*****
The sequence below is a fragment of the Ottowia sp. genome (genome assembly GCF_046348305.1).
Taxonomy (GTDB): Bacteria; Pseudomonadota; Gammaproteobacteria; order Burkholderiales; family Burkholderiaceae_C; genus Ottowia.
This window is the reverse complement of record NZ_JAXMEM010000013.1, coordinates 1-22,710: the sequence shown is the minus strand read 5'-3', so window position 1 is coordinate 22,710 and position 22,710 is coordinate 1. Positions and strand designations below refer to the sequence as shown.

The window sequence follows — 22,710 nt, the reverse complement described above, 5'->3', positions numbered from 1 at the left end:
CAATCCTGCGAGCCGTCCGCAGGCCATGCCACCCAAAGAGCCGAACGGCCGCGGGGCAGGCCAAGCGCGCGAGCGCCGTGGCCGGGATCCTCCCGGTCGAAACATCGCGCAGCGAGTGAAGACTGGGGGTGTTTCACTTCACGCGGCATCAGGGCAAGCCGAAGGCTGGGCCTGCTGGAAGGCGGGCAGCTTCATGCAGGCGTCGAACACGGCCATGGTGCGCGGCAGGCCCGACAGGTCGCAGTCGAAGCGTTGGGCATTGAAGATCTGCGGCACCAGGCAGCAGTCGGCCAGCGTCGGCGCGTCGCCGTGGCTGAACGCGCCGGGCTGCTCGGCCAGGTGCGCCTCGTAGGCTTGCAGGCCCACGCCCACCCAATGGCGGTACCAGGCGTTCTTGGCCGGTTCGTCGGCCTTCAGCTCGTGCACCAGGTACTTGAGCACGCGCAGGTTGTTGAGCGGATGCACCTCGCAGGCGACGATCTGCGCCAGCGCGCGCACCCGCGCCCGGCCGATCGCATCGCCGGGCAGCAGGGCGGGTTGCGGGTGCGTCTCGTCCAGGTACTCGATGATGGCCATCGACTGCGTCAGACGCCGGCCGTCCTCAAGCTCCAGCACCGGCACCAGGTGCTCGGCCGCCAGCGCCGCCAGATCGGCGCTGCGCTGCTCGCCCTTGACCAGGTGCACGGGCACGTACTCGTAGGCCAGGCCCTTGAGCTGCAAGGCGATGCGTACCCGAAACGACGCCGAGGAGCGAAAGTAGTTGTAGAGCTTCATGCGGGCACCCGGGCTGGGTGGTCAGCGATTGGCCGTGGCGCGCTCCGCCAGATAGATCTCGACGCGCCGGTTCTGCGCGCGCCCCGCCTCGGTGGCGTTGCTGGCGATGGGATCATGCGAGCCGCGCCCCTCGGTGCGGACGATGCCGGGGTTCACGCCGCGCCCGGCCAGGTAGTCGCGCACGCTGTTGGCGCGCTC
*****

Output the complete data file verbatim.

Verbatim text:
The sequence below is a fragment of the Ottowia sp. genome (genome assembly GCF_046348305.1).
Taxonomy (GTDB): Bacteria; Pseudomonadota; Gammaproteobacteria; order Burkholderiales; family Burkholderiaceae_C; genus Ottowia.
This window is the reverse complement of record NZ_JAXMEM010000013.1, coordinates 1-22,710: the sequence shown is the minus strand read 5'-3', so window position 1 is coordinate 22,710 and position 22,710 is coordinate 1. Positions and strand designations below refer to the sequence as shown.

The window sequence follows — 22,710 nt, the reverse complement described above, 5'->3', positions numbered from 1 at the left end:
CAATCCTGCGAGCCGTCCGCAGGCCATGCCACCCAAAGAGCCGAACGGCCGCGGGGCAGGCCAAGCGCGCGAGCGCCGTGGCCGGGATCCTCCCGGTCGAAACATCGCGCAGCGAGTGAAGACTGGGGGTGTTTCACTTCACGCGGCATCAGGGCAAGCCGAAGGCTGGGCCTGCTGGAAGGCGGGCAGCTTCATGCAGGCGTCGAACACGGCCATGGTGCGCGGCAGGCCCGACAGGTCGCAGTCGAAGCGTTGGGCATTGAAGATCTGCGGCACCAGGCAGCAGTCGGCCAGCGTCGGCGCGTCGCCGTGGCTGAACGCGCCGGGCTGCTCGGCCAGGTGCGCCTCGTAGGCTTGCAGGCCCACGCCCACCCAATGGCGGTACCAGGCGTTCTTGGCCGGTTCGTCGGCCTTCAGCTCGTGCACCAGGTACTTGAGCACGCGCAGGTTGTTGAGCGGATGCACCTCGCAGGCGACGATCTGCGCCAGCGCGCGCACCCGCGCCCGGCCGATCGCATCGCCGGGCAGCAGGGCGGGTTGCGGGTGCGTCTCGTCCAGGTACTCGATGATGGCCATCGACTGCGTCAGACGCCGGCCGTCCTCAAGCTCCAGCACCGGCACCAGGTGCTCGGCCGCCAGCGCCGCCAGATCGGCGCTGCGCTGCTCGCCCTTGACCAGGTGCACGGGCACGTACTCGTAGGCCAGGCCCTTGAGCTGCAAGGCGATGCGTACCCGAAACGACGCCGAGGAGCGAAAGTAGTTGTAGAGCTTCATGCGGGCACCCGGGCTGGGTGGTCAGCGATTGGCCGTGGCGCGCTCCGCCAGATAGATCTCGACGCGCCGGTTCTGCGCGCGCCCCGCCTCGGTGGCGTTGCTGGCGATGGGATCATGCGAGCCGCGCCCCTCGGTGCGGACGATGCCGGGGTTCACGCCGCGCCCGGCCAGGTAGTCGCGCACGCTGTTGGCGCGCTC